I was all ready to bash the TIME article on Mother Teresa, ready to see in it the usual parade of ignorance and ignominy and bias. But I was startled by how good it is (with the disclaimer that I haven't read the unreleased book yet). Still, David Van Biema deserves much credit. (I'm surely biased, but Hitchens comes off as a buffoon.) Surely anyone who speaks of a reparative purgation has done his or her homework:
Catholic theologians recognize two types of "dark night": the first is purgative, cleansing the contemplative for a "final union" with Christ; the second is "reparative," and continues after such a union, so that he or she may participate in a state of purity even closer to that of Jesus and Mary, who suffered for human salvation despite being without sin. By the end, writes Kolodiejchuk, "by all indications this was the case with Mother Teresa." That puts her in rarefied company.Indeed, the lack of feelings Mother Teresa had are completely astonishing - nay miraculous - given what she was able to accomplish. Aquinas said that man cannot live without pleasure and up until a few years ago I'd thought she'd gotten all her pleasure from prayer. Not so.
I suppose I shouldn't be surprised. God sends us saints that speak to the exact trouble of the time. The secular world declares: feelings are all that matter. God, through Mother Teresa, declares the opposite.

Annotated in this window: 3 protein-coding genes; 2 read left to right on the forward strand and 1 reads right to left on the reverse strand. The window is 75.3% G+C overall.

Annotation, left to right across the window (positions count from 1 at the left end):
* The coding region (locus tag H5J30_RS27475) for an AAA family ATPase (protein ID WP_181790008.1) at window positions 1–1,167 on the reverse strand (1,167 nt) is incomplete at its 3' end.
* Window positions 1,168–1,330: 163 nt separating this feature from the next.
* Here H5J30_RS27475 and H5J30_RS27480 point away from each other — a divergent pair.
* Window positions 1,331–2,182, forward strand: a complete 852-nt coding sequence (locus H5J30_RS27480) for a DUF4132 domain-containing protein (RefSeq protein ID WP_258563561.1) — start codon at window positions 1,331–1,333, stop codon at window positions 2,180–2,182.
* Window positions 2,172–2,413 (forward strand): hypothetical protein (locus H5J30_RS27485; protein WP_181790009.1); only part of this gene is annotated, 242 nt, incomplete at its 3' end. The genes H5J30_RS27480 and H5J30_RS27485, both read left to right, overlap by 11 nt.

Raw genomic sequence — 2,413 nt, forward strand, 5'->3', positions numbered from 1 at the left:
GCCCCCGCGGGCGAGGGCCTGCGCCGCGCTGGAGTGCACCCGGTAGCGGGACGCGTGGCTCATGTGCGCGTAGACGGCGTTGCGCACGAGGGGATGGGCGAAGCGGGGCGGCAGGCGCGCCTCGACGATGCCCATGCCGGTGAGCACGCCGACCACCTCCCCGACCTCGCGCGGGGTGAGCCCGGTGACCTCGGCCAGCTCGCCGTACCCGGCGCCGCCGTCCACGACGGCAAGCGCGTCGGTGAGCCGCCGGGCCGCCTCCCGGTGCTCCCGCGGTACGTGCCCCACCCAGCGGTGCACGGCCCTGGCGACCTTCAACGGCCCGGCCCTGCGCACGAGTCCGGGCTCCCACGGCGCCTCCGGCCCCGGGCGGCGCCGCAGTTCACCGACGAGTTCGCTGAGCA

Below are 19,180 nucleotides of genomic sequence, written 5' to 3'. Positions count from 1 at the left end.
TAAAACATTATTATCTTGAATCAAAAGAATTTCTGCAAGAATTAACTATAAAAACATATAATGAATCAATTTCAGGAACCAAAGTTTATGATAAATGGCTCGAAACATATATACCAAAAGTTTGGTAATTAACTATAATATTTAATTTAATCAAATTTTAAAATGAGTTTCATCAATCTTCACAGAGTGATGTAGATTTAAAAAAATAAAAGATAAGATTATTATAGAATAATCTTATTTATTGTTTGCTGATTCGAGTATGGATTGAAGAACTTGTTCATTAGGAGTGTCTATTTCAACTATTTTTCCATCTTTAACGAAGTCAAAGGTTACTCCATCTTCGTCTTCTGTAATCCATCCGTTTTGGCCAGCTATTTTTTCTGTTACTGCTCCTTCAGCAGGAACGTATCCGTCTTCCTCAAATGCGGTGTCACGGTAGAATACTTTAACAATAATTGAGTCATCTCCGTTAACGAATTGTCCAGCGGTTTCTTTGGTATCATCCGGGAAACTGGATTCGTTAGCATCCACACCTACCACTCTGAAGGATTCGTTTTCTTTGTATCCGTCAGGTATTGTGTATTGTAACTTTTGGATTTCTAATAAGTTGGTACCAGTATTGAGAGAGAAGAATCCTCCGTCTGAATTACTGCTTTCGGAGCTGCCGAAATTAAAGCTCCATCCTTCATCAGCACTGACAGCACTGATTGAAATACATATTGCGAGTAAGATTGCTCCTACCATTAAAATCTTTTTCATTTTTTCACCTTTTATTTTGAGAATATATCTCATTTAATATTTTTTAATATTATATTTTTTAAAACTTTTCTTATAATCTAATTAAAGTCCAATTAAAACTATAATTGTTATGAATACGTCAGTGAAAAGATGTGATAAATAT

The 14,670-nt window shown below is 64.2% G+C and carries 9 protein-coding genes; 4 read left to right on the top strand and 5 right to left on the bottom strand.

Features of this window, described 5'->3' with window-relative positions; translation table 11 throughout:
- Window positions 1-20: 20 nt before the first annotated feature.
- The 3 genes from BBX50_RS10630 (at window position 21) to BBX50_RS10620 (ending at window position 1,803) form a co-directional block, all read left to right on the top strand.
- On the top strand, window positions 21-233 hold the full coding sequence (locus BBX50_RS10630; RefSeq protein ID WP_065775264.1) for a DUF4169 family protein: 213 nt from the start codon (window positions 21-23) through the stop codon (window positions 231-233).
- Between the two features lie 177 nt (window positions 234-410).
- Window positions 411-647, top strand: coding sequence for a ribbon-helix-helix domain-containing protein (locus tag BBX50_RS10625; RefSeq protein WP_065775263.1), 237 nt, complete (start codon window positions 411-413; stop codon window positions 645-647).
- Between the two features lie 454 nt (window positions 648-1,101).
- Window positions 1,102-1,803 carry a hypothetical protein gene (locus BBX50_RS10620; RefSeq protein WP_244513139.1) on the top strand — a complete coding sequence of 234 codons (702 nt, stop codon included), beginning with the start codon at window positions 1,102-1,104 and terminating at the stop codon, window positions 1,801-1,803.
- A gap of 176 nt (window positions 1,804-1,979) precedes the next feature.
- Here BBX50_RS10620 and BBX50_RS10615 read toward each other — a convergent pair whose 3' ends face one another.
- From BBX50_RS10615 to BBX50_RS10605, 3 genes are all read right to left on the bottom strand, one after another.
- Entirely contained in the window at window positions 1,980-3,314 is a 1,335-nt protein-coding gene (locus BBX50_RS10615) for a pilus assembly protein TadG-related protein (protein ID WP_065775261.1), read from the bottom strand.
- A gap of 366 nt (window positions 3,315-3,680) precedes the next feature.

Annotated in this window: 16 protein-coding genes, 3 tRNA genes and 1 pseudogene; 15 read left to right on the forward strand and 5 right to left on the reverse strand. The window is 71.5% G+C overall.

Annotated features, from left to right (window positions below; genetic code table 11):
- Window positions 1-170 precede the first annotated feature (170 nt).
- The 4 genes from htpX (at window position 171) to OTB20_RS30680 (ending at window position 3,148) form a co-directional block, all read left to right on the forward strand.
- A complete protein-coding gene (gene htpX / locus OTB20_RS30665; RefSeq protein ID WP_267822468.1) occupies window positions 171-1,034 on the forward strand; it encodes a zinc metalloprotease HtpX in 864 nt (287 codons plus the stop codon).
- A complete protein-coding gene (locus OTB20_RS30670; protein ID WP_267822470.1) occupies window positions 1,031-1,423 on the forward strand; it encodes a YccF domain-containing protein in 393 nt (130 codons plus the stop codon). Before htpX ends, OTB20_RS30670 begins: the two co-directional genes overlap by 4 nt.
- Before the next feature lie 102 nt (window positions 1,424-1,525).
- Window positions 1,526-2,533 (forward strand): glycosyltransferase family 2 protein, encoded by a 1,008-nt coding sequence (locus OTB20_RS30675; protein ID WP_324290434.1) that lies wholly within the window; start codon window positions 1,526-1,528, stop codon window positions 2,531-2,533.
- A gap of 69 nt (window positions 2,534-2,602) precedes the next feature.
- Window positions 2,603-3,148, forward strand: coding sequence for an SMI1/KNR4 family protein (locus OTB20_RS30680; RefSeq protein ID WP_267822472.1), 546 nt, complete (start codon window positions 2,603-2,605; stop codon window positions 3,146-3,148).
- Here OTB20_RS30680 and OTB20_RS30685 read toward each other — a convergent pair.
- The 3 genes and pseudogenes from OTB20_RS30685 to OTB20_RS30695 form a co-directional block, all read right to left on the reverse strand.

The period I'm especially interested in is around 1947 when she was plunged into darkness and 1961 when a spiritual advisor gave her a way to look at the darkness such that she could deal with it.
It seems an unimaginable cruelty that she live 10-15 yrs without that coping mechanism and thinking that you yourself may be the cause of the dryness. God does seem casual in his relief efforts, something Christ experienced on the Cross when he felt forsaken. The author makes the point that the darkness could've been necessary in order to keep her pride down and I understand that, but I don't understand why the 10-15 yrs without even a coping mechanism.
One could look at this a couple ways. One is that we can't *earn* a thing! Even Mother Teresa who deserved, if anybody ever did, God's felt-love - did not. So it teaches that lesson very effectively.
And I think just as we can must treat life as sacred even though a third of all embryos die in the womb due to failure to implant, we must treat everyone with utmost compassion even if God exercises compassion in a very different way that we're used to.
But I do think the article has a great power. In a world with great physical pain, it's hardly surprising that there is great spiritual pain, even (especially?) in a saint! I love Mother Teresa all the more for this.
As I told a hurting friend, Mother Teresa is to those suffering depression what St. Padre Pio is to those suffering physical disabilities. Just as Padre Pio was gratuitously given the painful stigmata to show that God is close to those physically suffering, Mother Teresa was gratuitously given a lack of closeness to God to show that those with flawed brain chemistry that God IS close to them too.